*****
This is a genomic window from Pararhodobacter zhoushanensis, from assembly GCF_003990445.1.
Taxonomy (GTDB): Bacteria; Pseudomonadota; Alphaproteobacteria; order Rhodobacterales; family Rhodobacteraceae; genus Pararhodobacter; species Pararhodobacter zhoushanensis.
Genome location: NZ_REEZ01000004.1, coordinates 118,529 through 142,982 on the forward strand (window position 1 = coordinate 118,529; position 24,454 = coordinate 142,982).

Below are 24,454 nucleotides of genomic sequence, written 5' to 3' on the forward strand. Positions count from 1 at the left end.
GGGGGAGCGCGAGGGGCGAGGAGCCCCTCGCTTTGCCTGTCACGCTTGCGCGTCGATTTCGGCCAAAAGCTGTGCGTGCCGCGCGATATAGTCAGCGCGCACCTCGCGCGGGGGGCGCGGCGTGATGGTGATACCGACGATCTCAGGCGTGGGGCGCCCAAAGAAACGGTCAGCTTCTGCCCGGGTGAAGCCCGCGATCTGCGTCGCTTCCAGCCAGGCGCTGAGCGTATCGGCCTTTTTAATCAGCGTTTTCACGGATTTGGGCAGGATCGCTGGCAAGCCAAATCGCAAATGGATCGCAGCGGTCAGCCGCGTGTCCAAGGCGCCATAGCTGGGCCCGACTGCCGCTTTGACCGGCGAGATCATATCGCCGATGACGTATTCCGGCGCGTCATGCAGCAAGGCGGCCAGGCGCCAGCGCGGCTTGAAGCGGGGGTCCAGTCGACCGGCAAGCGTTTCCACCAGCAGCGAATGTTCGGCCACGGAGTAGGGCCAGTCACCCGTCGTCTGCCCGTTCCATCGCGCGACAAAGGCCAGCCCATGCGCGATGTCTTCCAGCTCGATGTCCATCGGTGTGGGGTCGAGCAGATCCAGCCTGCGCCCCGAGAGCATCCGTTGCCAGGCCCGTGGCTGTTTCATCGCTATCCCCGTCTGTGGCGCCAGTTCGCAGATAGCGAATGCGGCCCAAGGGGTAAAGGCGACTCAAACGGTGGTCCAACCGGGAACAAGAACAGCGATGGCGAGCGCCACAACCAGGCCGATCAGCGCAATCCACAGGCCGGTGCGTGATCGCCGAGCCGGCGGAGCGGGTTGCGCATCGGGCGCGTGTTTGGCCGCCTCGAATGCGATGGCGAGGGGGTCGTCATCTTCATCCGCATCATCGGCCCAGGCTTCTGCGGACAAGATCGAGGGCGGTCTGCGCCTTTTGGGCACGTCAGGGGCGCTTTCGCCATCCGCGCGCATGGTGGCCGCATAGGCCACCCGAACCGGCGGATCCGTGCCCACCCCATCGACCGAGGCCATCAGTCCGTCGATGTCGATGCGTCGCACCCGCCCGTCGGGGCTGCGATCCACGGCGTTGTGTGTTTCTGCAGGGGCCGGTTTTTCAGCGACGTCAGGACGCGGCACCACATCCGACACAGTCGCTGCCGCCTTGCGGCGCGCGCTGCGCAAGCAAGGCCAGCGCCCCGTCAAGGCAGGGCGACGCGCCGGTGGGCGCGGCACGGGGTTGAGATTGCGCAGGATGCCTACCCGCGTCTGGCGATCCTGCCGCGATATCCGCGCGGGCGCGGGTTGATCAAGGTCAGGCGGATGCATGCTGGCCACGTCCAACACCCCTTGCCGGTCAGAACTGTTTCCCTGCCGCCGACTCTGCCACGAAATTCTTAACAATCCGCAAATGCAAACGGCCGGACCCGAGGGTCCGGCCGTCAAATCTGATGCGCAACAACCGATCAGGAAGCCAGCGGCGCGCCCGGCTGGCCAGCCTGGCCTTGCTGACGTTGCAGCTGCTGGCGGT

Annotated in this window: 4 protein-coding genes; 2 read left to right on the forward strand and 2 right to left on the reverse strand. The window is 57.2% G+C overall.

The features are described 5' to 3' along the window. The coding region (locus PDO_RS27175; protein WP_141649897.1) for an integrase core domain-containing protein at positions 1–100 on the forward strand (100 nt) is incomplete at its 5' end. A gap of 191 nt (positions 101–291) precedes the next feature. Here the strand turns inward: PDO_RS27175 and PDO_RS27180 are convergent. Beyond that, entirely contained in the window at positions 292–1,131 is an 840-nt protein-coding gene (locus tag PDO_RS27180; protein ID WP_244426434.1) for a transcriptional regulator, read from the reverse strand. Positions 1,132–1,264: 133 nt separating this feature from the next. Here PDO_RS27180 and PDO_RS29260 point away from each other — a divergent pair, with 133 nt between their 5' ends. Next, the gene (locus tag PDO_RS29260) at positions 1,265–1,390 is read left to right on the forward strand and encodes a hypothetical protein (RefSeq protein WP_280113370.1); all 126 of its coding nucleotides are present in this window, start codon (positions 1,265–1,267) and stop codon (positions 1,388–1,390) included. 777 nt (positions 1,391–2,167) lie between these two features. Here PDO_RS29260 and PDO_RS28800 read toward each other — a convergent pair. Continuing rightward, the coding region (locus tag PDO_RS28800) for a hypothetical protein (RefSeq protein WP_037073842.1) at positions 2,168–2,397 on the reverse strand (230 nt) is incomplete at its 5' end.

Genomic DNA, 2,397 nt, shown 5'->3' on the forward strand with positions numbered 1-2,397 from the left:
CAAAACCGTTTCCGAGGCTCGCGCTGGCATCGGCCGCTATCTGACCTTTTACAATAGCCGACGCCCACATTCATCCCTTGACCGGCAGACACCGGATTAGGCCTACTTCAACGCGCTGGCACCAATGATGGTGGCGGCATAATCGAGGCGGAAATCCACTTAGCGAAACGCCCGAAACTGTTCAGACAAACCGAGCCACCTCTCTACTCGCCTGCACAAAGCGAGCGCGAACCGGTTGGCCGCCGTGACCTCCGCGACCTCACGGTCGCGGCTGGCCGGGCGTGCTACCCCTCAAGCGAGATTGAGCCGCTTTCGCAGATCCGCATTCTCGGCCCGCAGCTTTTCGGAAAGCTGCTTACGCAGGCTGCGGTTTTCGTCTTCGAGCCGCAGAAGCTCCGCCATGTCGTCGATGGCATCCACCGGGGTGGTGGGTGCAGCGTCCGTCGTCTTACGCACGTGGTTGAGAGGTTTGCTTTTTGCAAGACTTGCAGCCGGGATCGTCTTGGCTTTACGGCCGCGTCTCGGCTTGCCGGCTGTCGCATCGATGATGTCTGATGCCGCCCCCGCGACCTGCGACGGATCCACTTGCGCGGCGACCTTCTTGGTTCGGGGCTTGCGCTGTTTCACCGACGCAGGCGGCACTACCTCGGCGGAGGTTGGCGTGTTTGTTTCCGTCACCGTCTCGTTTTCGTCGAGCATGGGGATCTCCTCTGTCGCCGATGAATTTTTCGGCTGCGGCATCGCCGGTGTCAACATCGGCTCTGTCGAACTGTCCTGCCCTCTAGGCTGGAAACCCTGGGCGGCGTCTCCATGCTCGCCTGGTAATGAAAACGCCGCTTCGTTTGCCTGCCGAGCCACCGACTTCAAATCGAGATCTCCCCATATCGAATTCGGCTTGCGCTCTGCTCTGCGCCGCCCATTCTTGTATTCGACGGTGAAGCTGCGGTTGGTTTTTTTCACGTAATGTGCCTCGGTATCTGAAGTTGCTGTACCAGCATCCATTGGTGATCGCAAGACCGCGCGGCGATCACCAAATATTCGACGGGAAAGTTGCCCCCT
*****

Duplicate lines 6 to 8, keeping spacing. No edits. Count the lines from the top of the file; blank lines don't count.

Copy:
Annotated in this window: 4 protein-coding genes; 2 read left to right on the forward strand and 2 right to left on the reverse strand. The window is 57.2% G+C overall.

The features are described 5' to 3' along the window. The coding region (locus PDO_RS27175; protein WP_141649897.1) for an integrase core domain-containing protein at positions 1–100 on the forward strand (100 nt) is incomplete at its 5' end. A gap of 191 nt (positions 101–291) precedes the next feature. Here the strand turns inward: PDO_RS27175 and PDO_RS27180 are convergent. Beyond that, entirely contained in the window at positions 292–1,131 is an 840-nt protein-coding gene (locus tag PDO_RS27180; protein ID WP_244426434.1) for a transcriptional regulator, read from the reverse strand. Positions 1,132–1,264: 133 nt separating this feature from the next. Here PDO_RS27180 and PDO_RS29260 point away from each other — a divergent pair, with 133 nt between their 5' ends. Next, the gene (locus tag PDO_RS29260) at positions 1,265–1,390 is read left to right on the forward strand and encodes a hypothetical protein (RefSeq protein WP_280113370.1); all 126 of its coding nucleotides are present in this window, start codon (positions 1,265–1,267) and stop codon (positions 1,388–1,390) included. 777 nt (positions 1,391–2,167) lie between these two features. Here PDO_RS29260 and PDO_RS28800 read toward each other — a convergent pair. Continuing rightward, the coding region (locus tag PDO_RS28800) for a hypothetical protein (RefSeq protein WP_037073842.1) at positions 2,168–2,397 on the reverse strand (230 nt) is incomplete at its 5' end.

Genomic DNA, 2,397 nt, shown 5'->3' on the forward strand with positions numbered 1-2,397 from the left: